The "Understanding Evolution" Web site (evolution.berkeley.edu), funded by the National Science Foundation and the Howard Hughes Medical Institute (HHMI) and created jointly by UC Berkeley's Museum of Paleontology and the National Center for Science Education, went online in early February. It debuted just as Georgia's Superintendent of Education advocated eliminating the evolution "buzzword" from the state science curriculum and the Ohio state Board of Education voted to include some aspects of intelligent design in lesson plans about evolution.
For teachers caught up in the imbroglio, or those who just want to brush up on their understanding of the theory or find an engaging lesson plan for their students, the Web site is the place to go.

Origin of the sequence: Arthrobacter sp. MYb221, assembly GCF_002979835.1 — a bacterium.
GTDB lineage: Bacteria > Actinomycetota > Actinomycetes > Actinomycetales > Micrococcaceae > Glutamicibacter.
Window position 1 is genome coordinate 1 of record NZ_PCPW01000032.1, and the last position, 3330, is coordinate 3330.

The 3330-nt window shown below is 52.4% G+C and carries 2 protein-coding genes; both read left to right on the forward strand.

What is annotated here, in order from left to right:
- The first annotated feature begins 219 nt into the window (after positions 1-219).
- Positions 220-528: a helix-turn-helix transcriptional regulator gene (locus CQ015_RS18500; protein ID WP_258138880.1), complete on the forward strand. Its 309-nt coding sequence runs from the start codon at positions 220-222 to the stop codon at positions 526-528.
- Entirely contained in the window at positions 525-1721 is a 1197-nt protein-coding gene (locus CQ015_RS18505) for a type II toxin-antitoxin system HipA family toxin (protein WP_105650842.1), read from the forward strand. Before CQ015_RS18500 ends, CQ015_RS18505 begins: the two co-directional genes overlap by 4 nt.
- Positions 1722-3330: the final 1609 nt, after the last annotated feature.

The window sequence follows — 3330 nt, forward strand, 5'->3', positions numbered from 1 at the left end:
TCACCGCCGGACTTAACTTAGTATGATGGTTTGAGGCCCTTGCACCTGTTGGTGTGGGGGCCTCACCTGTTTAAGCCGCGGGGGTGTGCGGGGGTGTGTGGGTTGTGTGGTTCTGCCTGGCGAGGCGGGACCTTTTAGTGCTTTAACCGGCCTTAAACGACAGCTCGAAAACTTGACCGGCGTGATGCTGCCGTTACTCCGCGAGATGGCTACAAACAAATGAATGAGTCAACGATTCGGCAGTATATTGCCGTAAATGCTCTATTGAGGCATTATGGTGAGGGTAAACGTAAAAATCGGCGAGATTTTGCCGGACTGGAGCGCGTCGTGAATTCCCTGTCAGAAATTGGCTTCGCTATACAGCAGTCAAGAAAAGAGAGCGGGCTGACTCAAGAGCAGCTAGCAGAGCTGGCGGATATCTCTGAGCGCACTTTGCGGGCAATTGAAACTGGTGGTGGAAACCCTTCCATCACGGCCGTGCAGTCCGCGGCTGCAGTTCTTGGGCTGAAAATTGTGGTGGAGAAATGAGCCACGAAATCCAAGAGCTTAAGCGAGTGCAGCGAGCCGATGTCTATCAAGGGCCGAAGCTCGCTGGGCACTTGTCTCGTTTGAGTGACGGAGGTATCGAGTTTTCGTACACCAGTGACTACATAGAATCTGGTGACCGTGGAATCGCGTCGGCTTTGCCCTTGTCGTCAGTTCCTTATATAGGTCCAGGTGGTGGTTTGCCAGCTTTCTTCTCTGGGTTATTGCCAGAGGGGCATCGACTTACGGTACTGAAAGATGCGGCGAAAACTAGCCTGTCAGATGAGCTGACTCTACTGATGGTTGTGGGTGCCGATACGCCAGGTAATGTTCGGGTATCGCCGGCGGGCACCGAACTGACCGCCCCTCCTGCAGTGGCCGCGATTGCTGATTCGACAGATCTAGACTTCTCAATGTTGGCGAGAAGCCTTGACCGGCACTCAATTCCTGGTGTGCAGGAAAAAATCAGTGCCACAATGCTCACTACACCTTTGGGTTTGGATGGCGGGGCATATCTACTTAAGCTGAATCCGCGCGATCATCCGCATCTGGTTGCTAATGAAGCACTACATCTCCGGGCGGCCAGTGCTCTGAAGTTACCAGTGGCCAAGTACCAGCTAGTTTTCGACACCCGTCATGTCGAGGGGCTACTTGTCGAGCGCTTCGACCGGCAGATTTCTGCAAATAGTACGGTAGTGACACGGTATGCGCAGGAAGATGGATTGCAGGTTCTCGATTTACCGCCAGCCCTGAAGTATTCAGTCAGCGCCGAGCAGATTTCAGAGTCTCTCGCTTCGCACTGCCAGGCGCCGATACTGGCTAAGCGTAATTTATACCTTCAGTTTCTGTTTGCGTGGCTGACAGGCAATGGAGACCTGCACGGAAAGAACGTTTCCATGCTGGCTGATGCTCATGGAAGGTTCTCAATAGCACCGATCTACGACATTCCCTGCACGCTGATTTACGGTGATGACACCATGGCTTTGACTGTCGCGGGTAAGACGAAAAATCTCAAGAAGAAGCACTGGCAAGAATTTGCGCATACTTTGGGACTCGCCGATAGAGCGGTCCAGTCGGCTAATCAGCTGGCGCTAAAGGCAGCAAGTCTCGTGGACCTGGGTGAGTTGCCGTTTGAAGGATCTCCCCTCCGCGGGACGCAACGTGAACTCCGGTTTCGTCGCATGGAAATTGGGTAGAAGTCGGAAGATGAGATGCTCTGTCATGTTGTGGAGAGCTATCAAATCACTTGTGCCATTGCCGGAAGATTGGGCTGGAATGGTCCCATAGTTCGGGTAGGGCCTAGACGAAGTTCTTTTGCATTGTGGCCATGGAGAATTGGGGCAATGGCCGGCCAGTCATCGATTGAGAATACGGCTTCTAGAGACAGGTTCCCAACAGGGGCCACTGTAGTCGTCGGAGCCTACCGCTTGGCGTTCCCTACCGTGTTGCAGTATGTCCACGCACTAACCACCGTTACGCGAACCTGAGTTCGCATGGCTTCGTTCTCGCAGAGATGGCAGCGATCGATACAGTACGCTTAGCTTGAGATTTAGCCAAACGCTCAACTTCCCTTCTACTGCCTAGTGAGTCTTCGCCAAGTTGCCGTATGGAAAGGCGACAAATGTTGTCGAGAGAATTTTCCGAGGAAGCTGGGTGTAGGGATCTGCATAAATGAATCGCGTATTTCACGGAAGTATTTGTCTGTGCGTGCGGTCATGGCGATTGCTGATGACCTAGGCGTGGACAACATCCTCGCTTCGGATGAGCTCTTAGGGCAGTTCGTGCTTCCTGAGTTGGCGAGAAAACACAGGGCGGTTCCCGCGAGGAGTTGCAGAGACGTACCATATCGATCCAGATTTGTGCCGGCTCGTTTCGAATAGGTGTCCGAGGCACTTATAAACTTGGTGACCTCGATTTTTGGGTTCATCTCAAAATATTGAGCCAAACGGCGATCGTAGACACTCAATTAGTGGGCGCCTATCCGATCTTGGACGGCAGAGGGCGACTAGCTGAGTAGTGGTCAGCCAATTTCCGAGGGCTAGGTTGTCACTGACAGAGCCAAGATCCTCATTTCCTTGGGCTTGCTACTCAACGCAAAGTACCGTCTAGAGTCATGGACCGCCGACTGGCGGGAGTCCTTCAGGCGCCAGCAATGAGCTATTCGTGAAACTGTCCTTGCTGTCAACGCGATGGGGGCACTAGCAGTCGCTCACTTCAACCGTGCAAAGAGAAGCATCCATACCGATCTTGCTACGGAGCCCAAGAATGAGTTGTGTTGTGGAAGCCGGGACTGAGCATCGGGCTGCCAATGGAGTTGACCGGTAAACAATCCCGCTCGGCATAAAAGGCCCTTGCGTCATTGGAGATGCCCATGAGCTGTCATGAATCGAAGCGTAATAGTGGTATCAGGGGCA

"Many K-12 teachers don't have a strong science background, so there is some discomfort in teaching evolution, which is perceived by some as controversial," said Judy Scotchmoor, director of education and public programs at the UC Museum of Paleontology and a 25-year veteran of 7th and 8th grade science classrooms. "We provide a comfort zone. Teachers can use this Web site to increase their confidence level so they can teach evolution enthusiastically in the classroom."
One Tennessee science teacher who stumbled on the new site e-mailed the museum with his praise. "Your gorgeous, content-rich site absolutely knocked my socks off! Don't know who the genius was who knew exactly what middle-schoolers would be interested in while learning real science, but I am totally impressed! The content is superb and the graphics beyond belief."<
Contact: Robert Sanders
University of California - Berkeley